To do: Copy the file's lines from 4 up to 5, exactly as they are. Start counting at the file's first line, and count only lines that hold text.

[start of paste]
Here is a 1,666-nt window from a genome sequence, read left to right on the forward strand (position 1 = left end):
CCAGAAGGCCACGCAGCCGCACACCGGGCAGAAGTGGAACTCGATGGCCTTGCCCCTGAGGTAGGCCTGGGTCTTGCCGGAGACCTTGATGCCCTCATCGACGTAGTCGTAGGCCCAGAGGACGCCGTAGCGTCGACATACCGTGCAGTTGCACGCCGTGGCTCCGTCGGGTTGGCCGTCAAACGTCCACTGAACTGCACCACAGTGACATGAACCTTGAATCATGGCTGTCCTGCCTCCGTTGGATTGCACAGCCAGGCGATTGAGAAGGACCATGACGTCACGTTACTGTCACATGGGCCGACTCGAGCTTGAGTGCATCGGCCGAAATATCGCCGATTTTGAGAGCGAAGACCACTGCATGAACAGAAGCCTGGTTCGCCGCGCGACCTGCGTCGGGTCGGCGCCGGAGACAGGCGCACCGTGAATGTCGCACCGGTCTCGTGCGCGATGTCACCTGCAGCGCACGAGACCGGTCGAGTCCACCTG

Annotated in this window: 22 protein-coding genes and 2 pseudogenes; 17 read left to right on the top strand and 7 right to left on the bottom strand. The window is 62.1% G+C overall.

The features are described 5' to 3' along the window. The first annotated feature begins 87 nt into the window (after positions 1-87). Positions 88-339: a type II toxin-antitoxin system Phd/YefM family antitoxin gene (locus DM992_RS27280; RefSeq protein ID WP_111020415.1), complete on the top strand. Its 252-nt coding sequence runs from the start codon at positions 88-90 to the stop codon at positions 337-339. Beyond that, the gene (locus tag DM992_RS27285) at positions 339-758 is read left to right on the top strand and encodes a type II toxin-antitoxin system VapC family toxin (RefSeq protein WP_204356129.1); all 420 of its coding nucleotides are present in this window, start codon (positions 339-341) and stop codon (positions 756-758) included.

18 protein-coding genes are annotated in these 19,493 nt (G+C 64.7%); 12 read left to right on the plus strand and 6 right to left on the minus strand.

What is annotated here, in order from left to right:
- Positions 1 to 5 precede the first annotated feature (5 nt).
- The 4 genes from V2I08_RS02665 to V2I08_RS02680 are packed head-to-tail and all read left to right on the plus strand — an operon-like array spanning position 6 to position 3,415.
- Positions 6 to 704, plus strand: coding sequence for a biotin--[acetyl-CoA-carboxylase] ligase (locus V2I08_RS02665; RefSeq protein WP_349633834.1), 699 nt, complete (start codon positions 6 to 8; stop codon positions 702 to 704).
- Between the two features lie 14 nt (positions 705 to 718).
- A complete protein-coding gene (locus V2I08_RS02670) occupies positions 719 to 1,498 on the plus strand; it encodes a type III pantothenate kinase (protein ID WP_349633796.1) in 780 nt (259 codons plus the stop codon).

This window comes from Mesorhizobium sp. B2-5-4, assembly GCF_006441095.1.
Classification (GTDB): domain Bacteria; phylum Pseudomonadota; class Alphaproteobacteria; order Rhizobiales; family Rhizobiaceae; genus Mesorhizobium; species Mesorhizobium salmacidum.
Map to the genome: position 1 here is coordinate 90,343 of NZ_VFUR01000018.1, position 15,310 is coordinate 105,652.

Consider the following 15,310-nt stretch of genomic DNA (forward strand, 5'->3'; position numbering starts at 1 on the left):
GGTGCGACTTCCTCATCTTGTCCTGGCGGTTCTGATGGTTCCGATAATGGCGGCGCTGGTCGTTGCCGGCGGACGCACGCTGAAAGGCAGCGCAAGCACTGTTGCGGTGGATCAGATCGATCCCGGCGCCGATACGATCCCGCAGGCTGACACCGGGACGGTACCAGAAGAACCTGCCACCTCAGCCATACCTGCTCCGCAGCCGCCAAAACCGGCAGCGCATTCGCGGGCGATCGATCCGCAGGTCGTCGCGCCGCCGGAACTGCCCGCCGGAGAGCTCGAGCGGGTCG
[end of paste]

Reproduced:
The features are described 5' to 3' along the window. The first annotated feature begins 87 nt into the window (after positions 1-87). Positions 88-339: a type II toxin-antitoxin system Phd/YefM family antitoxin gene (locus DM992_RS27280; RefSeq protein ID WP_111020415.1), complete on the top strand. Its 252-nt coding sequence runs from the start codon at positions 88-90 to the stop codon at positions 337-339. Beyond that, the gene (locus tag DM992_RS27285) at positions 339-758 is read left to right on the top strand and encodes a type II toxin-antitoxin system VapC family toxin (RefSeq protein WP_204356129.1); all 420 of its coding nucleotides are present in this window, start codon (positions 339-341) and stop codon (positions 756-758) included.

18 protein-coding genes are annotated in these 19,493 nt (G+C 64.7%); 12 read left to right on the plus strand and 6 right to left on the minus strand.